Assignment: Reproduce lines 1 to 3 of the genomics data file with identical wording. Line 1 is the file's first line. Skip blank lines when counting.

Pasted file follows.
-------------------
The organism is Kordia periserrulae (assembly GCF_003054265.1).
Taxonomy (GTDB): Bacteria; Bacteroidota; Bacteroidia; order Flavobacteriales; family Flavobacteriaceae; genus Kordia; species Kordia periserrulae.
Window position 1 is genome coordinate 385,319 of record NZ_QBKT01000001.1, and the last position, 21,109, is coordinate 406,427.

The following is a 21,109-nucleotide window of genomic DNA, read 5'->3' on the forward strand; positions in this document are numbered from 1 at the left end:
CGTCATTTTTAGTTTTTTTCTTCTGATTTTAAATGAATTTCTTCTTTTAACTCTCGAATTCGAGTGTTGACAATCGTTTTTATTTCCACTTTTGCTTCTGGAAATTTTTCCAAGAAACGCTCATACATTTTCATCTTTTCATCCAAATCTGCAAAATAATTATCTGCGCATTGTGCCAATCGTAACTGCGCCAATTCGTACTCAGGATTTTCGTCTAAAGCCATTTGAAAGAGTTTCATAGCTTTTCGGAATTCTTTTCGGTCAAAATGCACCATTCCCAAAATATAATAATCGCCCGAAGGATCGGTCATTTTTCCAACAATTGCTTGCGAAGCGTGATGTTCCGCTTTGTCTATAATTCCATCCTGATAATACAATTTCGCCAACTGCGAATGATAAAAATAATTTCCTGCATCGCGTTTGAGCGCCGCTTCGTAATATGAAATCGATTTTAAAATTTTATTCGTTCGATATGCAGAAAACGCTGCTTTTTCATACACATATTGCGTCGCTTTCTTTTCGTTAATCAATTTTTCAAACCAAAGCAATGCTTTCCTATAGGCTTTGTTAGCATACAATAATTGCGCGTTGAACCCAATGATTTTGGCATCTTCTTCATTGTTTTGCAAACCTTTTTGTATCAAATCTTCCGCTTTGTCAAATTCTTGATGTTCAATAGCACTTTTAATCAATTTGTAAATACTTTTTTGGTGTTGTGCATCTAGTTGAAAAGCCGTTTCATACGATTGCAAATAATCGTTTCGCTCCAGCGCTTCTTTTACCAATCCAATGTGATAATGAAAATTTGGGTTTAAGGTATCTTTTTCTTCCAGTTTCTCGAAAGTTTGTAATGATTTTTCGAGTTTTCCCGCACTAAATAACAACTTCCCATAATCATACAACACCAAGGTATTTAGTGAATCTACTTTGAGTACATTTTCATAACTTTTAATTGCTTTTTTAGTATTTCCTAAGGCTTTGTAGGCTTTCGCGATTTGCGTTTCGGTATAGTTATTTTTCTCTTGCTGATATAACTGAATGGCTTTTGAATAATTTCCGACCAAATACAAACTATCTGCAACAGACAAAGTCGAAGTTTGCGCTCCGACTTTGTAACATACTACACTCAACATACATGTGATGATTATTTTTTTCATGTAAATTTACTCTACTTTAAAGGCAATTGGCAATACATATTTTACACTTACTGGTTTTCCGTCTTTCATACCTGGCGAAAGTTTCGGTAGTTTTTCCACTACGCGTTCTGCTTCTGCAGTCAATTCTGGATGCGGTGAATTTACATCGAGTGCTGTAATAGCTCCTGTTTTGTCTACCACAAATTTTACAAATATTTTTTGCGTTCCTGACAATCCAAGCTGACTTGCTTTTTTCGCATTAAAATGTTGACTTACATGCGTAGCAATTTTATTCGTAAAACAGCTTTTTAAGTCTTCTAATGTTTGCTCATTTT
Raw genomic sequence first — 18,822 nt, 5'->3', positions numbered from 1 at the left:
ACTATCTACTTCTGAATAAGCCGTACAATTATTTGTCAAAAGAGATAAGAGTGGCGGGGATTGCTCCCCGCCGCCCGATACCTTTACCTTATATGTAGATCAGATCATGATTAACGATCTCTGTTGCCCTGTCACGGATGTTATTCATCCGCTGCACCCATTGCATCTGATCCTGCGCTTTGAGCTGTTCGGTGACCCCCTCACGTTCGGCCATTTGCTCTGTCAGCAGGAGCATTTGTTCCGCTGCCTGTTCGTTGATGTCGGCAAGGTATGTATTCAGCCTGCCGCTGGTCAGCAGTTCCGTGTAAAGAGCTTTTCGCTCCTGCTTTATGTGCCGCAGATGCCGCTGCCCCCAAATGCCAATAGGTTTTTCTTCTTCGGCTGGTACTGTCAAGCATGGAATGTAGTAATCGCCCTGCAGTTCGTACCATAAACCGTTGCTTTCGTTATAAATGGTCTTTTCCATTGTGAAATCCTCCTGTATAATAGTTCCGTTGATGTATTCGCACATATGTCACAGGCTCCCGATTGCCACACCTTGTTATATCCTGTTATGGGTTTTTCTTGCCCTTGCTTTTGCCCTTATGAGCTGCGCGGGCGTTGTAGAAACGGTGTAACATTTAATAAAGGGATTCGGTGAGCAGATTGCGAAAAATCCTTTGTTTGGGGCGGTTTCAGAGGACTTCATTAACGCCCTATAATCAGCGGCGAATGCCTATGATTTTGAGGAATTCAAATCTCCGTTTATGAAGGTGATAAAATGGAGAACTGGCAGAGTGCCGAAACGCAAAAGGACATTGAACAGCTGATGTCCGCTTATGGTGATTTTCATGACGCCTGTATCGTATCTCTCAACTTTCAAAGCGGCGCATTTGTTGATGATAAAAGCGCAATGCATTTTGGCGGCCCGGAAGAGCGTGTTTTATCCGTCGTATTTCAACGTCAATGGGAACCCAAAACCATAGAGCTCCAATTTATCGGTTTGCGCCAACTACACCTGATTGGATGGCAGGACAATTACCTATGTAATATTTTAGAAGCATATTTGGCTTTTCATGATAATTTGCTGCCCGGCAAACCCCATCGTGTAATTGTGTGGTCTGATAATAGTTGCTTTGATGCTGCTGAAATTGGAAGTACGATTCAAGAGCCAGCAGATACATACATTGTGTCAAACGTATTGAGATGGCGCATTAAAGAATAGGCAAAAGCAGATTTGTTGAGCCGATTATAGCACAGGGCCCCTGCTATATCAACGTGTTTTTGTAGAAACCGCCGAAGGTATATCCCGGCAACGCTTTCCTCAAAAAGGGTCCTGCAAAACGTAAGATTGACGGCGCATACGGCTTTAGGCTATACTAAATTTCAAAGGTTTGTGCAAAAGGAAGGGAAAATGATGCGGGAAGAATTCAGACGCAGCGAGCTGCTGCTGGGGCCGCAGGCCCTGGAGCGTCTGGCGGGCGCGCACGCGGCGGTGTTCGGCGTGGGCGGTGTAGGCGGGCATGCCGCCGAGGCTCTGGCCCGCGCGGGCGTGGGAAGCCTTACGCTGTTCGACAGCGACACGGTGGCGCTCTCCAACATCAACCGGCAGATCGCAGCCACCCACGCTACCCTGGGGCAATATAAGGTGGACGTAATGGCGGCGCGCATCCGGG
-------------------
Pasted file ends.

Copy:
The organism is Kordia periserrulae (assembly GCF_003054265.1).
Taxonomy (GTDB): Bacteria; Bacteroidota; Bacteroidia; order Flavobacteriales; family Flavobacteriaceae; genus Kordia; species Kordia periserrulae.
Window position 1 is genome coordinate 385,319 of record NZ_QBKT01000001.1, and the last position, 21,109, is coordinate 406,427.